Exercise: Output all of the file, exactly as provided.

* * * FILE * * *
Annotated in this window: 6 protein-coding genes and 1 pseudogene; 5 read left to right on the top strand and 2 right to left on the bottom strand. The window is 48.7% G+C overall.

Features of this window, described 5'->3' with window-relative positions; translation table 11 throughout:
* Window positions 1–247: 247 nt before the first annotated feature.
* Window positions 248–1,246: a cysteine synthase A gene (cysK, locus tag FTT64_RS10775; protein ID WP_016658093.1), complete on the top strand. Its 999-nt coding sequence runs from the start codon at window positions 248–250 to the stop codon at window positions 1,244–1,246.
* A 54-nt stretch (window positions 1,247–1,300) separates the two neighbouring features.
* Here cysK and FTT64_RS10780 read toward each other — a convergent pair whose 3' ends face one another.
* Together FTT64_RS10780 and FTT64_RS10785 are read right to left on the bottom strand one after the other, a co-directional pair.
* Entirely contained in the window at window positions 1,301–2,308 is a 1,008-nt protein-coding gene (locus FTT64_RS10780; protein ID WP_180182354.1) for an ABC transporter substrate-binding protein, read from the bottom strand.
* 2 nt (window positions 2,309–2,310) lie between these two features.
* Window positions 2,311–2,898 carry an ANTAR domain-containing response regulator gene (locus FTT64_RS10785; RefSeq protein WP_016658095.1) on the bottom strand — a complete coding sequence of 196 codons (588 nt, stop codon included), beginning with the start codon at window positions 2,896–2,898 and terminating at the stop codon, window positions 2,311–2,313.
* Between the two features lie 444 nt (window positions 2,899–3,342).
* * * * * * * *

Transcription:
Annotated in this window: 6 protein-coding genes and 1 pseudogene; 5 read left to right on the top strand and 2 right to left on the bottom strand. The window is 48.7% G+C overall.

Features of this window, described 5'->3' with window-relative positions; translation table 11 throughout:
* Window positions 1–247: 247 nt before the first annotated feature.
* Window positions 248–1,246: a cysteine synthase A gene (cysK, locus tag FTT64_RS10775; protein ID WP_016658093.1), complete on the top strand. Its 999-nt coding sequence runs from the start codon at window positions 248–250 to the stop codon at window positions 1,244–1,246.
* A 54-nt stretch (window positions 1,247–1,300) separates the two neighbouring features.
* Here cysK and FTT64_RS10780 read toward each other — a convergent pair whose 3' ends face one another.
* Together FTT64_RS10780 and FTT64_RS10785 are read right to left on the bottom strand one after the other, a co-directional pair.
* Entirely contained in the window at window positions 1,301–2,308 is a 1,008-nt protein-coding gene (locus FTT64_RS10780; protein ID WP_180182354.1) for an ABC transporter substrate-binding protein, read from the bottom strand.
* 2 nt (window positions 2,309–2,310) lie between these two features.
* Window positions 2,311–2,898 carry an ANTAR domain-containing response regulator gene (locus FTT64_RS10785; RefSeq protein WP_016658095.1) on the bottom strand — a complete coding sequence of 196 codons (588 nt, stop codon included), beginning with the start codon at window positions 2,896–2,898 and terminating at the stop codon, window positions 2,311–2,313.
* Between the two features lie 444 nt (window positions 2,899–3,342).